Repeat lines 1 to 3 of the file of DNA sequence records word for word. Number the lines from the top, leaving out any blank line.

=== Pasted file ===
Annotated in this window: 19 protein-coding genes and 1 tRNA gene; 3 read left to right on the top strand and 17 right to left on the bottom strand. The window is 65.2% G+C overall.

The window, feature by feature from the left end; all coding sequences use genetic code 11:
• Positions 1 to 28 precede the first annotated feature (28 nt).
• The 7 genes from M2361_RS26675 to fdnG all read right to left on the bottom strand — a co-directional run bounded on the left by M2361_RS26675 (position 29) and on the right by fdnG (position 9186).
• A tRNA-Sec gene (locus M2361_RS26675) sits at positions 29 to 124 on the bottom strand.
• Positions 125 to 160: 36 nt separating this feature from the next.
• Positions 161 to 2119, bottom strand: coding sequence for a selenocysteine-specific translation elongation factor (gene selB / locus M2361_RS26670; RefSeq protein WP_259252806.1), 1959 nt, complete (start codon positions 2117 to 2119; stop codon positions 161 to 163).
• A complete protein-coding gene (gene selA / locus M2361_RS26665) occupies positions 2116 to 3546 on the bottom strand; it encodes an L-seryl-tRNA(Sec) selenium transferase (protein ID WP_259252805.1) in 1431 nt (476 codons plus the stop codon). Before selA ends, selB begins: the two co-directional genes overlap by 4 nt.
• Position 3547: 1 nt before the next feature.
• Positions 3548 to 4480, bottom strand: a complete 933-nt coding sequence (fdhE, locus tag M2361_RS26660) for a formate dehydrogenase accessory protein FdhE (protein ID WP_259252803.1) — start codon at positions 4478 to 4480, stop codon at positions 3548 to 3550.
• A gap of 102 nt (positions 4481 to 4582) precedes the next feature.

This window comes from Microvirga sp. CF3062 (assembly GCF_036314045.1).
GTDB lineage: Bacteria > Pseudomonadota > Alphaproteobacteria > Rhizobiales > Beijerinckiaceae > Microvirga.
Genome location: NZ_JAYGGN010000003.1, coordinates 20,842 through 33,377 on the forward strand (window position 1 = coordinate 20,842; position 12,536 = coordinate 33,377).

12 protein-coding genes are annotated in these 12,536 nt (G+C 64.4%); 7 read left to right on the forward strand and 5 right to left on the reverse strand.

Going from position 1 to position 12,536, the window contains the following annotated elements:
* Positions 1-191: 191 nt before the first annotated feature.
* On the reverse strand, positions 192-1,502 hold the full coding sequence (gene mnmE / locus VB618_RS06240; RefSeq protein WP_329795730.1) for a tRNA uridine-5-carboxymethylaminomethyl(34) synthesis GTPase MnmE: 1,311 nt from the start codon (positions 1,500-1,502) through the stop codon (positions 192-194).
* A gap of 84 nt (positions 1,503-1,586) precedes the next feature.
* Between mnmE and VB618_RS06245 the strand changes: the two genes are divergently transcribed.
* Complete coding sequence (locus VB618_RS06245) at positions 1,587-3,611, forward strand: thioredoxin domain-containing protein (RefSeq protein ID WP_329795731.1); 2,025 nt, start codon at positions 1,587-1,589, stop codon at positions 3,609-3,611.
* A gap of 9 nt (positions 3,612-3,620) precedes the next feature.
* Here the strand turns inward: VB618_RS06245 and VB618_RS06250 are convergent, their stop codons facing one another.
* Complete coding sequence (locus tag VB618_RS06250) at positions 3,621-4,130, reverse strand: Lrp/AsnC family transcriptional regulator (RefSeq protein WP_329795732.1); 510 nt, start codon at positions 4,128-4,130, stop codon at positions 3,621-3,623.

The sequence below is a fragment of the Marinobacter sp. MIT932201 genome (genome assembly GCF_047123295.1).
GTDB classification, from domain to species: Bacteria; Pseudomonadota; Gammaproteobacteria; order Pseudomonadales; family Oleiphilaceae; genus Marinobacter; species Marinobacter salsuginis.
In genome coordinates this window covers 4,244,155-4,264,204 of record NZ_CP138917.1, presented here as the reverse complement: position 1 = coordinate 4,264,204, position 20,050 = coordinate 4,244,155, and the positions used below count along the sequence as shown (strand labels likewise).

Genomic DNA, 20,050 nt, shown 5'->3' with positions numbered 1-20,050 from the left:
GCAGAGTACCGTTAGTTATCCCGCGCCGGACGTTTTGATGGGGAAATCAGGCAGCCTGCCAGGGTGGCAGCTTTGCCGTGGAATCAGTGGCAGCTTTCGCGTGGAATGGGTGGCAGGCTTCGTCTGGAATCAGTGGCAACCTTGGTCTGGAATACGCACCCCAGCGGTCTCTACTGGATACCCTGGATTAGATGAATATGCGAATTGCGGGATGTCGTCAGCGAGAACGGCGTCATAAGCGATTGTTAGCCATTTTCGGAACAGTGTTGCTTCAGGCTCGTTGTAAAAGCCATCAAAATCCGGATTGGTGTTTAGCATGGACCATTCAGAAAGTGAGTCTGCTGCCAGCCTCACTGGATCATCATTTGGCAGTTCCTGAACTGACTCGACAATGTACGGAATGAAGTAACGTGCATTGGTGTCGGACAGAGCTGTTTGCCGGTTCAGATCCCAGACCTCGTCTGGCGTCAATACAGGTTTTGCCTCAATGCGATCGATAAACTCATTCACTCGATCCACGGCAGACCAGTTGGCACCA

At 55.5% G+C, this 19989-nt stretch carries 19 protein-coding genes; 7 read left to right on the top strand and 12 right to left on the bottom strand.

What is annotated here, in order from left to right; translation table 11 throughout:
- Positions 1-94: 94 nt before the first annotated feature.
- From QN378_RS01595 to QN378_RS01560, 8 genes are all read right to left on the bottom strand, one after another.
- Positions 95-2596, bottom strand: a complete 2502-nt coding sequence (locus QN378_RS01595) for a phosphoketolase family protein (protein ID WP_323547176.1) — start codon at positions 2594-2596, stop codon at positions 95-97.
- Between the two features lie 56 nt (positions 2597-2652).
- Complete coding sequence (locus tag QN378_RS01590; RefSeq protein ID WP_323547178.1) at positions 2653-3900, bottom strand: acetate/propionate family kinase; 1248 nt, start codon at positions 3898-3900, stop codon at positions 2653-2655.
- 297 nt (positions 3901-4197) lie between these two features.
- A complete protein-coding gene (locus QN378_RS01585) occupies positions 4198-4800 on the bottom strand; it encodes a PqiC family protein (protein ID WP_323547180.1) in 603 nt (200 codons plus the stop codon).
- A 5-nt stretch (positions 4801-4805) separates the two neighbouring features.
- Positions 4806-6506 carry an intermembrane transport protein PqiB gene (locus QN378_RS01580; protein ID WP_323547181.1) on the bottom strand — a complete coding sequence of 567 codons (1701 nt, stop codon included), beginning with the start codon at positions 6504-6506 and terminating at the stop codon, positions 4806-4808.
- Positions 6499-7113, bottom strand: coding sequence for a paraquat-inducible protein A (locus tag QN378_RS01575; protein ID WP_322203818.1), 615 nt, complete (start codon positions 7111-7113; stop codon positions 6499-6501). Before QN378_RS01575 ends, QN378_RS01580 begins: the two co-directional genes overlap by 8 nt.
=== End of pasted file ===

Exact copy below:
Annotated in this window: 19 protein-coding genes and 1 tRNA gene; 3 read left to right on the top strand and 17 right to left on the bottom strand. The window is 65.2% G+C overall.

The window, feature by feature from the left end; all coding sequences use genetic code 11:
• Positions 1 to 28 precede the first annotated feature (28 nt).